The question of whether there is a place for social work in a criminal justice policy for young offenders will be discussed during this essay. There will be arguments for and against and these in turn will be debated to reach an amicable conclusion.

Nowhere in the criminal justice system are the tensions between competing philosophies and approaches to crime and its control, more explicit than in relation to young offenders. Disentangling help or treatment from punishment has, in practical terms, never been straightforward, but is particularly difficult when the welfare of the child must be considered alongside his or her punishment (Baldock et al 1999: 536-537).

In addition to tensions between care and control and public protection, criminal and anti-social behaviour by young people tends to be used as an indicator for the moral climate of the nation. When this behaviour is deemed to be high, the resulting moral panic often leads to policy responses that are tougher than are warranted by the original incident (Baldock et al 1999: 536-537). For example, there was the disproportionately heavy deterrent sentence imposed for mobile phone theft as part of a crackdown on street crime. By comparing policy responses similar to this over the past thirty years, conflicting attitudes towards young offenders can be traced.

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The Audit Commission in 1996 was asked by the government to investigate how frequently today’s young adults are involved in the criminal justice system. The paper which was published as a result of this investigation was called ‘Misspent Youth’ as it showed a large sum of money was being spent on young offenders. Seven million offences are committed each year by young people, on top of a further five and a half million recorded offences. There is a major concern about the vast sum of money being spent, alongside a concern for the victims and the overall impact the process will have on them (Audit Commission 1996).

Concern for victims was balanced by concern that the severity of the criminal justice system seemed to be losing its impact on youth. Youths were being cautioned three or four times, which was a source of frustration for those involved. The police solve around five percent of the crimes and only three percent of the offenders are cautioned further. This procedure is very costly at around �1 billion a year. This works out to be �30,000 per young person (Audit Commission 1996). To try and prevent young people from committing offences the Youth Offending Team (YOT) will get involved. This will not only look at the offence committed but also the young person’s social background. In turn by spending money on the YOT it should reduce costs in the long term.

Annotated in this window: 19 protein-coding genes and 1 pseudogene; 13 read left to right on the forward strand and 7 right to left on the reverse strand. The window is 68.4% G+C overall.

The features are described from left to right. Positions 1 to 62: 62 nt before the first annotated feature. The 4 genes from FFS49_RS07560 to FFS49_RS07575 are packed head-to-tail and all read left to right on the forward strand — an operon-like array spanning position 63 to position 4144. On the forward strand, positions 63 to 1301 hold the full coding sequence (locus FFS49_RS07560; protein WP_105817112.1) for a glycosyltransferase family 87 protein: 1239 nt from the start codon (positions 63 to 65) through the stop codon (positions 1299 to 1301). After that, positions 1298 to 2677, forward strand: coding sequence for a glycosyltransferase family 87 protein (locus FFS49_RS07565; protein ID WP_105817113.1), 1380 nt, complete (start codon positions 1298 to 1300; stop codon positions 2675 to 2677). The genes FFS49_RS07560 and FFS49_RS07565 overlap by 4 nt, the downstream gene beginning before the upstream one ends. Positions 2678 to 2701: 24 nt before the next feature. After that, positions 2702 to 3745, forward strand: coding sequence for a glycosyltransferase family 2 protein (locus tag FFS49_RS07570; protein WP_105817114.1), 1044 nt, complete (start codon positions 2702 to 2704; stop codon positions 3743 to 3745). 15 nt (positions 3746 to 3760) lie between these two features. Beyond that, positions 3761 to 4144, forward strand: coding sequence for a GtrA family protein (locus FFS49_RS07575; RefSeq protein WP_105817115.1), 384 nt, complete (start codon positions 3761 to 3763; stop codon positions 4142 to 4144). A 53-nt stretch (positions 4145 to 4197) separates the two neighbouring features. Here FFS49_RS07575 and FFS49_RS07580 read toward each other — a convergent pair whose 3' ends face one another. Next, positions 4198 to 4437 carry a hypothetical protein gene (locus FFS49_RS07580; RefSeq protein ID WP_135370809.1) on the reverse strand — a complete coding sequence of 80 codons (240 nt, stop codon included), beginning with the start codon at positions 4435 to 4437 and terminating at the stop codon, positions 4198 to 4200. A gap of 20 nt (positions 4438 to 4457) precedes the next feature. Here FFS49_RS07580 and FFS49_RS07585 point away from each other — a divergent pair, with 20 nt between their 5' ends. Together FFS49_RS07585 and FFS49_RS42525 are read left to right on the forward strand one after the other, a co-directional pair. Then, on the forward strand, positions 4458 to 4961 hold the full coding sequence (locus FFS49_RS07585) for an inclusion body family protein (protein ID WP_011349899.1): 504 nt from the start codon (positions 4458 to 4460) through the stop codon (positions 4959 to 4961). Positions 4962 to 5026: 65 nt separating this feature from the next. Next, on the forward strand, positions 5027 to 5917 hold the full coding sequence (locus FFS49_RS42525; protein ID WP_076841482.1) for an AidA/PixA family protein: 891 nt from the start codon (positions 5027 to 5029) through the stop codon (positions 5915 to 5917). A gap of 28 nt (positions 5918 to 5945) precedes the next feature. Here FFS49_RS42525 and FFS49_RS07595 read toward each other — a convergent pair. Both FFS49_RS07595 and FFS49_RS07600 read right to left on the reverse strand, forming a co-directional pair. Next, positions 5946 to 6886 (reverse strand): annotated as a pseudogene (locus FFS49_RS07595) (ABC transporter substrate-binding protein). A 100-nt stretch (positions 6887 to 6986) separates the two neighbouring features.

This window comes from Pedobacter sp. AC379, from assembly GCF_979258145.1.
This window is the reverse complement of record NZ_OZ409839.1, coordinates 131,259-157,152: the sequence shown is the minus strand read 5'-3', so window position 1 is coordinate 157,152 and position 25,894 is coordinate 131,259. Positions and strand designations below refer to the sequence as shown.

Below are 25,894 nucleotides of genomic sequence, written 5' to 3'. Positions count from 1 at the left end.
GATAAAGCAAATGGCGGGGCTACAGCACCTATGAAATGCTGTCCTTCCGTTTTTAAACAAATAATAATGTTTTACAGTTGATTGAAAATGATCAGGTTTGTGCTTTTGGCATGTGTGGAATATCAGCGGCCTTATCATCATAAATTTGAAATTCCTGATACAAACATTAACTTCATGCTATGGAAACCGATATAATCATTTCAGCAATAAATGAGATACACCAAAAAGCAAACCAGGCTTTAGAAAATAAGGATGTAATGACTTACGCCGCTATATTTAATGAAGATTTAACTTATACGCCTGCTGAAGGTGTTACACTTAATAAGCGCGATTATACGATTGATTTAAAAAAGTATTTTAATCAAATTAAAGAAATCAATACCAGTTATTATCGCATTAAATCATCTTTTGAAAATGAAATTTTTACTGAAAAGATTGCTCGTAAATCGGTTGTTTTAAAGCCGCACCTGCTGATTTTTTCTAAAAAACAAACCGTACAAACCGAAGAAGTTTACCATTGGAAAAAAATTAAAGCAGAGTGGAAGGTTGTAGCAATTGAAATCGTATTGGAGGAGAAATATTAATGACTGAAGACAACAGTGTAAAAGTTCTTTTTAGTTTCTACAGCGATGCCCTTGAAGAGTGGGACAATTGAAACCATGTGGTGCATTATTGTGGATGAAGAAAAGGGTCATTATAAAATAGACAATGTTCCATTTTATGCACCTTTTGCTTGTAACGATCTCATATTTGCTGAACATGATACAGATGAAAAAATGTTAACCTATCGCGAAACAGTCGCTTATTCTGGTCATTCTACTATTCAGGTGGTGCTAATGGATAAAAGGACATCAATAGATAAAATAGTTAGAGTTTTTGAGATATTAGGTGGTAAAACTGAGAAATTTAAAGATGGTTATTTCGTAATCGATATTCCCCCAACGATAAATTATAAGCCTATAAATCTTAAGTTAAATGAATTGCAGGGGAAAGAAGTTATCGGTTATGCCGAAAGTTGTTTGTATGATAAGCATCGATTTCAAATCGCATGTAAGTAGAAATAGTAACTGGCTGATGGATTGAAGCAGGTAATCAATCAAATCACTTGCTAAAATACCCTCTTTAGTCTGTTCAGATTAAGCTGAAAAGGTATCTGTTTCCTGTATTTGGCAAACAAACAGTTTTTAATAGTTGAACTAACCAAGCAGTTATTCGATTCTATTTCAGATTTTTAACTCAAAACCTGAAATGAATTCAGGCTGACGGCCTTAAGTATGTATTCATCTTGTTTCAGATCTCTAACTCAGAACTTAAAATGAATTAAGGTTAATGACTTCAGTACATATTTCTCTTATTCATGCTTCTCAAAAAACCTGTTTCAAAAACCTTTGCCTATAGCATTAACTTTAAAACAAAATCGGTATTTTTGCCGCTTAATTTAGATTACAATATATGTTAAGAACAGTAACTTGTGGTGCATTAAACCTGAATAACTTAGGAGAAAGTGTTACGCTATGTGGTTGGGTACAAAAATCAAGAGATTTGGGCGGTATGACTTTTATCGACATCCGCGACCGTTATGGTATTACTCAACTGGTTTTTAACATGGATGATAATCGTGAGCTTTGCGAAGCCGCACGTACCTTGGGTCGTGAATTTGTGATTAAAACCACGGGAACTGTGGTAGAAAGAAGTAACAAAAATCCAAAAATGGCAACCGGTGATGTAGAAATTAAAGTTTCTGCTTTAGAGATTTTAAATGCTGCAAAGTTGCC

It is not entirely true that every young person who gets into trouble with the police should be convicted and sentenced. It has become clear in a number of cases that custodial sentences can be detrimental and unnecessary. It is clear that there is scope for other solutions. For example, the Anti Social Behaviour Order (ASBO) was introduced under the Crime and Disorder Act 1998, as a new provision to prevent crime and disorder. It was to hopefully decrease the amount of disorderly or ‘pre-criminal’ behaviour committed by young people. Although it was not set-up to be aimed specifically at young people, it is often used for them and was thought to counter the growing rise of youth crime.

The definition of Anti Social Behaviour (ASB) is “acting in a manner that caused or was likely to cause harassment, alarm or distress to one or more persons not of the same household (as the defendant)” (Squires 2004: Lecture Notes). The reasons for being issued with an ASBO can range from drug and substance misuse and prostitution, to rowdy behaviour and vehicle related nuisances (Home Office, Research and Development and Statistics Directorate).

At the same time the ASBO was introduced, the Acceptable Behaviour Contract was introduced. It allowed for a contract to be drawn up between the police, community safety officers and the young person together with his or her family. The overall contract was an outline of the certain activities the young person was prevented from doing. For example, a contract may have been drawn up for the young person to stop using abusive language and behaviour and to stop not attending school.

The conditions of the contract meant that those involved would meet frequently to check on the progress of the individual and any problems which have occurred. The contract could last for up to six months. The ABC contract was aimed at children from eight to sixteen years old and who were believed to be able to tackle pre-criminal behaviour. Families were informed that a break in the contract could result in them being evicted from their neighbourhood (HSPRC 2004).

Youth offending relies on a close relationship between the criminal justice system and Social Services. If a young person is issued with an ASBO then it should make it easier for police to refer them to social services and then to the YOT if necessary.